September is my favorite month for a lot of reasons: several family birthdays, fall and pumpkin everything, boots and leggings. But it is also . . .
Childhood Cancer Awareness Month.
30 days of gold ribbons.
30 days of fundraisers for cancer research.
30 days of awareness posts on social media.
30 days to extra-celebrate the little bald-headed warriors that walk the halls of the hospital.
As a pediatric oncology nurse, September is a glaring reminder of how far we have to go in the world of kids with cancer. It’s not rare.
After accidents and trauma, childhood cancer is the leading cause of death in children ages 1-14. One in 285 children will be diagnosed with a pediatric cancer in their lifetime. About 5% of pediatric cancers occur in patients with genetic mutations or cancer predisposition syndromes, such as Li Fraumini Syndrome, but the vast majority of cases cannot be traced to a single cause. (See this fact sheet.) It can affect a child of any age, race, gender, or socio-economic status. Childhood cancer knows no boundaries, and it has no rules. The most staggering statistic, to me, is that on any given day 43 children will be diagnosed with cancer. FORTY-THREE KIDS. PER DAY.
Signs and symptoms of pediatric cancer are as varied and diverse as the different pediatric cancers that are possible. Leukemia is the most common childhood cancer, making up approximately 29% of pediatric cancer diagnoses per year, followed by brain and central nervous system tumors, then soft tissue sarcomas and lymphoma. Treatment for childhood cancers traditionally have included a combination of chemotherapy, surgery, and radiation. Recently, newer treatments have been in the national news outlets, such as the use of genetically engineered immune cells to fight for multiple relapsed leukemia patients. These therapies that target specific genetic mutations are the wave of the future, and so far, things seem pretty promising. Locally in Birmingham, there is a novel new brain tumor study using a genetically engineered virus injected directly into the tumor that is giving hope to those patients who were told they had none.
However, even in light of these staggering statistics about childhood cancer, it is a group of diseases in which research is vastly underfunded. Less than 4% of the total budget of the National Cancer Institute goes towards researching cures for pediatric cancer. I believe everyone would agree that our children are worth far more than just 4%. In the past 30 years, only three drugs have been developed specifically to treat pediatric cancer. And it’s not just cancer treatment that we need to research. Hundreds of thousands of children survive childhood cancer and live into adulthood dealing with the aftermath of the treatments they had to endure. One statistic says that 95% of adults that were treated for childhood cancer have at least one major health issue by the time they reach 45 years old. Among others, The Children’s Oncology Group is a worldwide organization of over 200 healthcare institutions that develop and participate in pediatric oncology cancer trials. Currently, pediatric cancers have a combined overall survival of approximately 80%, thanks to years of research and treatment efforts by dozens of organizations focused solely on curing childhood cancer.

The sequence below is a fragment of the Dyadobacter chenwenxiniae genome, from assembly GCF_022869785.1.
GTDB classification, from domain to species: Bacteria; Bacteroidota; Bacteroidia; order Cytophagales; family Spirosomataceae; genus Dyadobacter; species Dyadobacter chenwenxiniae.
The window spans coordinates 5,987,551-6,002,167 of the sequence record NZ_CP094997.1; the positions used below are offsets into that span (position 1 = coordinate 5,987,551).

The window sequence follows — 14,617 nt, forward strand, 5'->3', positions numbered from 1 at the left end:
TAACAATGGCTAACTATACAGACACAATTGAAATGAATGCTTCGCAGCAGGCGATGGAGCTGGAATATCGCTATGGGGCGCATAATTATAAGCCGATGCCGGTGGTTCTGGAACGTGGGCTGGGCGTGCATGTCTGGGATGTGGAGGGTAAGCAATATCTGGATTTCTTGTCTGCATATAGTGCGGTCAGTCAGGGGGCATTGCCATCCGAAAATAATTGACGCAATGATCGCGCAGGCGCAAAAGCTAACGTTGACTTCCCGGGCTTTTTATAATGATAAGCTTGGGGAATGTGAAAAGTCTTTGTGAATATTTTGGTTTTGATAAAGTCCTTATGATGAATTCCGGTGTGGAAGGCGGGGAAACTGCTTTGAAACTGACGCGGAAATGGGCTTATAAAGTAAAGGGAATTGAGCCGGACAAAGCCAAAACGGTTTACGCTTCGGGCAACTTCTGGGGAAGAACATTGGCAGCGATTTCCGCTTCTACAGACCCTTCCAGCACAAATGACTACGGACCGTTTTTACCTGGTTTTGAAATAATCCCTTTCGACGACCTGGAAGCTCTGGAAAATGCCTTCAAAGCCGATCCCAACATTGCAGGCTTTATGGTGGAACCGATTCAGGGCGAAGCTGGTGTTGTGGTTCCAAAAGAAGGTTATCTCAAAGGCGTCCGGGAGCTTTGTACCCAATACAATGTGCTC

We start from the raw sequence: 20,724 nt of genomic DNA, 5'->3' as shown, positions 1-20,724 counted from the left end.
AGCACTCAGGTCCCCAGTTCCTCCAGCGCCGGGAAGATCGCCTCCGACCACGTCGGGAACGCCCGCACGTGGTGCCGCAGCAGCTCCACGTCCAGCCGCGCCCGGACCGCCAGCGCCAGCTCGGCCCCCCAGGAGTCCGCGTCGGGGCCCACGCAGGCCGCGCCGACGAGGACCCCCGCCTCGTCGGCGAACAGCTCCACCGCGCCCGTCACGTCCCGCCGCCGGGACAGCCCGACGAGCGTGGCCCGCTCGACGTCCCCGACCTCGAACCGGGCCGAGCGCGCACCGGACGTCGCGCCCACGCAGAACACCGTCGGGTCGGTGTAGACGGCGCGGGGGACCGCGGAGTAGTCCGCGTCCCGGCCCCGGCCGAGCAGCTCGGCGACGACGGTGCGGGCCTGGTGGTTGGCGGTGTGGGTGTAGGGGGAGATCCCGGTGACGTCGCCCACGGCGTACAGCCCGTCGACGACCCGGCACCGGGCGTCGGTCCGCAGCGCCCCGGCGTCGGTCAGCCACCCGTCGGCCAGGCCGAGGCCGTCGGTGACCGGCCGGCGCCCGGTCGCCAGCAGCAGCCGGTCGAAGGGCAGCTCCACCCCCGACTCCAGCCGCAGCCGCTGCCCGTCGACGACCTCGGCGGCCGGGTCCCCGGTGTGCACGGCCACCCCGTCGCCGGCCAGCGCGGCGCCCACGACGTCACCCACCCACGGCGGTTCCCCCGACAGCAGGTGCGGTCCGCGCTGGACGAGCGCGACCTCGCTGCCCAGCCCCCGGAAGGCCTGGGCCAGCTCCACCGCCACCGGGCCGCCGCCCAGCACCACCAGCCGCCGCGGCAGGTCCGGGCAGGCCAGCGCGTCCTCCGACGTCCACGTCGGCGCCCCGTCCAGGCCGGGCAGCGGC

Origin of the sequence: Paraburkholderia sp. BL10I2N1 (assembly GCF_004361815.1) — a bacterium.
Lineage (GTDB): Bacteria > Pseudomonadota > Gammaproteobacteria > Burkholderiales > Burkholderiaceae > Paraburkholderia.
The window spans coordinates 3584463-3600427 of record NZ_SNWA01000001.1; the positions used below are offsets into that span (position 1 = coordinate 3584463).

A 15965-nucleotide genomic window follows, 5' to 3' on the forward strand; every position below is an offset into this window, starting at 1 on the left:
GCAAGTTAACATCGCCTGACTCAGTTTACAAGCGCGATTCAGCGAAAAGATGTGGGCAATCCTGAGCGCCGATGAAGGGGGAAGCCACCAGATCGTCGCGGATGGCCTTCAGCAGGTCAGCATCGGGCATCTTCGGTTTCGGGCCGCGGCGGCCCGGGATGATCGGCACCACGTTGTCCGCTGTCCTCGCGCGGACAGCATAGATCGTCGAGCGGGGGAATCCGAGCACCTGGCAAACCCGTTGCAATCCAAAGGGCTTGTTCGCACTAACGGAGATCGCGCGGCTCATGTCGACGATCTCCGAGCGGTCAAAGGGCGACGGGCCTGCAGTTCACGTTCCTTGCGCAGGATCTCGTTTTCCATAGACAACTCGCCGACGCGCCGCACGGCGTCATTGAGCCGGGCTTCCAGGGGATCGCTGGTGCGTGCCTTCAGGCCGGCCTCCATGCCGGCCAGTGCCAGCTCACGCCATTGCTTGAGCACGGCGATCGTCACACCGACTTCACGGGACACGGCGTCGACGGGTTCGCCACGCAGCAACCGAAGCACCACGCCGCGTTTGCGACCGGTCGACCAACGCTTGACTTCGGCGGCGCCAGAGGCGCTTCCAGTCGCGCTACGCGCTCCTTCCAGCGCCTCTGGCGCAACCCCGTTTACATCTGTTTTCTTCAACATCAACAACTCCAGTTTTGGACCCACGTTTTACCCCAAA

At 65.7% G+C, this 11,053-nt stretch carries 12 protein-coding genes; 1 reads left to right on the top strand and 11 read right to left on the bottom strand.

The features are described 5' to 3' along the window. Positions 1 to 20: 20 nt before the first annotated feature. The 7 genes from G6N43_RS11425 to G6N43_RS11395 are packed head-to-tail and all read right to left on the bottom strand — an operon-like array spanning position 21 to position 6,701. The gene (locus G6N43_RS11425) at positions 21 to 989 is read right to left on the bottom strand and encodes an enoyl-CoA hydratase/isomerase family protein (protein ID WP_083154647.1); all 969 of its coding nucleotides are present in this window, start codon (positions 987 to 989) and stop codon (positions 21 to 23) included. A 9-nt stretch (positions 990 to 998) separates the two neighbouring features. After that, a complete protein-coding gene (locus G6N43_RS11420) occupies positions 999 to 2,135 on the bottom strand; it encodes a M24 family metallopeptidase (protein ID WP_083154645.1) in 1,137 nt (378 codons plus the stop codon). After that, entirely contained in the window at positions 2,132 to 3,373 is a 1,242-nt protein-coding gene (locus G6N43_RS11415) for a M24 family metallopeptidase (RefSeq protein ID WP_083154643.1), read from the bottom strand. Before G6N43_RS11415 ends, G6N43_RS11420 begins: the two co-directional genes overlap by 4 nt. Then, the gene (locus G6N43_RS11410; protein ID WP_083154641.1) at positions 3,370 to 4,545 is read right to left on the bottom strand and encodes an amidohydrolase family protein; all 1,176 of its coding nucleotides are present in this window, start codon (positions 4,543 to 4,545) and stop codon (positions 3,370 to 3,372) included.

We as providers to these children are often asked how we can possibly take care of children with cancer. How do we cope with the child with a new diagnosis who is terrified of needles? The nerves of scan day? The heartbreak of relapse? The overwhelming sadness of changing from curative treatment to end-of-life care? But the real question, for me at least, is how can we not? You have not seen bravery and resilience like that of a child who receives chemotherapy, throws up lunch, then goes to the activity room to participate in bingo like nothing even happened. There is no greater, more privileged place than to be by the side of a family as they receive horrible news and to hold them up through it. We go home and cry for those babies at night and put on a happy face the next day as we keep pushing on. The good days outweigh the bad. We get to watch “our” kids grow up before our eyes after winning battles that many adults couldn’t even fathom.
But we couldn’t do this work if there weren’t the promise that things will one day get better. Research and breakthroughs, no matter how small, fuel our fire to improve outcomes for kids with cancer. Everyone in our field has a passion and heart for the bald kiddos who come through our doors; from the physicians to the registration personnel, the nurses to the housekeepers. We pray for the day when our specialty is no longer needed, but until then, September will be OUR 30 days.
30 days of our battle cry.
30 (more) days of research.
30 days of awareness of pediatric cancer.